Don’t throw away those over ripe bananas

    Plum and Banana Smoothie
    Plum and banana smoothie
  6. Choose products with no or less packaging wherever possible, and check that any packaging can be recycled or composted.  The supermarkets don’t make this easy.  In the summer we grow some of our own food but we do struggle with packaging over the rest of the year / for things we can’t grow easily.  I’m determined to get more of my fruit and veg from the market and meat from the butcher’s or at least the butcher’s counter in the supermarket where you can get just what you need and are likely to get less plastic packaging, but this will require a change in my shopping routine.   We drink a lot of sparkling water which comes in plastic bottles and even if we reuse them for tap water a couple of times they soon fill up our recycling bin.  So this week I have ordered a soda stream so we can make our own and reuse the bottles.  The other thing is liquid hand soap – I would say just change to bars ( you can easily get with no packaging from stores such as Lush) but my husband complains they leave a soggy mess on the sink – so our compromise is that I’m going to bulk order 5 litre refills to refill the smaller containers.  We already get our washing up liquid and laundry liquid refilled in a local store.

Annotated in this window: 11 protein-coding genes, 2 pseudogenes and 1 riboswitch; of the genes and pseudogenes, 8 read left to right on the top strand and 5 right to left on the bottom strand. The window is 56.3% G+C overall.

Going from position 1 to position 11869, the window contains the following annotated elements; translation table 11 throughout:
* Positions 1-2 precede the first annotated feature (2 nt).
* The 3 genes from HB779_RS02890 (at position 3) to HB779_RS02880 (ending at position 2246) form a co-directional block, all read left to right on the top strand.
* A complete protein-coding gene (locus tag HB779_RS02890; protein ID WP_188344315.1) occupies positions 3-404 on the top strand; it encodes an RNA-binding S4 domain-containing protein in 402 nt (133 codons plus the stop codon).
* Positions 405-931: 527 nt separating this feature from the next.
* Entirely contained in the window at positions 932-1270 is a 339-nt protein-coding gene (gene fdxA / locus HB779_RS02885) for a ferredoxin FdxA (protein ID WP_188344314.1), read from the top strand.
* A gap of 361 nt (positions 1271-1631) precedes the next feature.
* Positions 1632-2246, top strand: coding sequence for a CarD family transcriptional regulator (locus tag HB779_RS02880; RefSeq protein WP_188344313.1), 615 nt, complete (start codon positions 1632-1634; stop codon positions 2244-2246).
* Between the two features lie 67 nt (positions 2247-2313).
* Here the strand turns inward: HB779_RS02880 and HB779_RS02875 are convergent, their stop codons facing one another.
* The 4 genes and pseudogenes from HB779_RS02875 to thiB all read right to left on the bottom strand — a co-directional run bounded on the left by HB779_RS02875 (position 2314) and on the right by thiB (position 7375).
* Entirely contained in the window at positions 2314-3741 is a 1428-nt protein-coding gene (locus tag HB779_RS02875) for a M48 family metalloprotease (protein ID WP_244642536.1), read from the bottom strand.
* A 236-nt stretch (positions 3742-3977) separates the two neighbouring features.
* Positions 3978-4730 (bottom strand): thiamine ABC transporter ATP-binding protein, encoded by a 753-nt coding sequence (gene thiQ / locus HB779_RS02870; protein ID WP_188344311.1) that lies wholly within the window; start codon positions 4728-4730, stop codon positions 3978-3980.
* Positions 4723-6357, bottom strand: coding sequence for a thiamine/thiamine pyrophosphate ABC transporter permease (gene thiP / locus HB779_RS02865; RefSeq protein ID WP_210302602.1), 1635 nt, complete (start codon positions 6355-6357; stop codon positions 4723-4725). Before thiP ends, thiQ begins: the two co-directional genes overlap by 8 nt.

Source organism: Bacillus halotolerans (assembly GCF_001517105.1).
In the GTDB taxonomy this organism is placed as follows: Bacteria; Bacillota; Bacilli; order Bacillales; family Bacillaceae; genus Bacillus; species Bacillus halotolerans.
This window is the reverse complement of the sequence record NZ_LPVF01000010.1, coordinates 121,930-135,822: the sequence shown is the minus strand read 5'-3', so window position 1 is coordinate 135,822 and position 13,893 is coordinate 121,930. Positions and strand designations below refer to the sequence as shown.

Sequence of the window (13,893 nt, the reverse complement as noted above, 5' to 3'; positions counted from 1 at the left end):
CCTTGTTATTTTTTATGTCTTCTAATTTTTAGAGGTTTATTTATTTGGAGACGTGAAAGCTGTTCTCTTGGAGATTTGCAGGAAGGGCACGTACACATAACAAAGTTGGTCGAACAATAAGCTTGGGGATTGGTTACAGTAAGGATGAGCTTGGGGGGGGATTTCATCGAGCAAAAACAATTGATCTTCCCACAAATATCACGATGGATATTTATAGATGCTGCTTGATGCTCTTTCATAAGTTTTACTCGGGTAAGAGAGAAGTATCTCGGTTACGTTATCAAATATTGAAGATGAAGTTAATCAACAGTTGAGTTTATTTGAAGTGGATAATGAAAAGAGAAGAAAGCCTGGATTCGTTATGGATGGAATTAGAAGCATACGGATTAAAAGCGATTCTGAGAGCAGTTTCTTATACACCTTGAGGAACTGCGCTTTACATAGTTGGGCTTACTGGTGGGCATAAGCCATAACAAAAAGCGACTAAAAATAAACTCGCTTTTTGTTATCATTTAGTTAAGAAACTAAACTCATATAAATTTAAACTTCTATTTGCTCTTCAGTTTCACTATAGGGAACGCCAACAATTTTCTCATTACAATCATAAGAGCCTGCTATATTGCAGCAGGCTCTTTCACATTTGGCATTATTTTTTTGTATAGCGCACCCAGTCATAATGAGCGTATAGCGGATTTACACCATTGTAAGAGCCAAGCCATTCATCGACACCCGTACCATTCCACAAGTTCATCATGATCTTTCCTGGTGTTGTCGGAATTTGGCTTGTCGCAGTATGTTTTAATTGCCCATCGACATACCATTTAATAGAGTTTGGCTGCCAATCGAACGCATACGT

7. Make your own if you can – I’ve just made lots of plum jam using plums from the allotment but you can also forage plenty of fruit for jam – see other recipes on this blog.  I just reused old jars for this (sterilising them first). Since we got a bread machine we make a lot of our own bread too.
  8. Think about using less of products – I’ve been looking with interest at people who have transitioned to using no shampoo – just washing their hair (and bodies) with water after a transition period of using shampoo substitutes .  Although I’m not at the moment planning on going that far, it is very easy to use a little less shampoo, or shampoo less often  – I have gone from shampooing every other day to every 3-4 days so far without any noticeable difference – and I probably already have enough shampoo in the cupboard to last me another couple of years.  If you are interested you can find out more about ditching the shampoo at No Poo Method
  9. If you are crafty, try making something out of your rubbish – you may even be able to turn it into a business.
  10. Sell on or give away the things you don’t need any more – try Freecycle, ebay, gumtree or local facebook pages or donate to your local charity shop.  Buy the things you need this way as well  – it’s easier than you might think.  A couple of years ago I decided to only buy preowned clothes for a whole year (excluding shoes and underwear) – I already bought a lot of stuff this way but thought this might be a challenge.  Actually it was quite easy, even when I had something specific in mind, and I sometimes now get shoes this way too as you can often find ones only worn once or twice.  My challenge is really just to buy less, particularly new clothes.

Hope some of these ideas are useful – please comment below if you have more to add.  My Pinterest Board Reduce Reuse Recycle has links to more useful sites and ideas.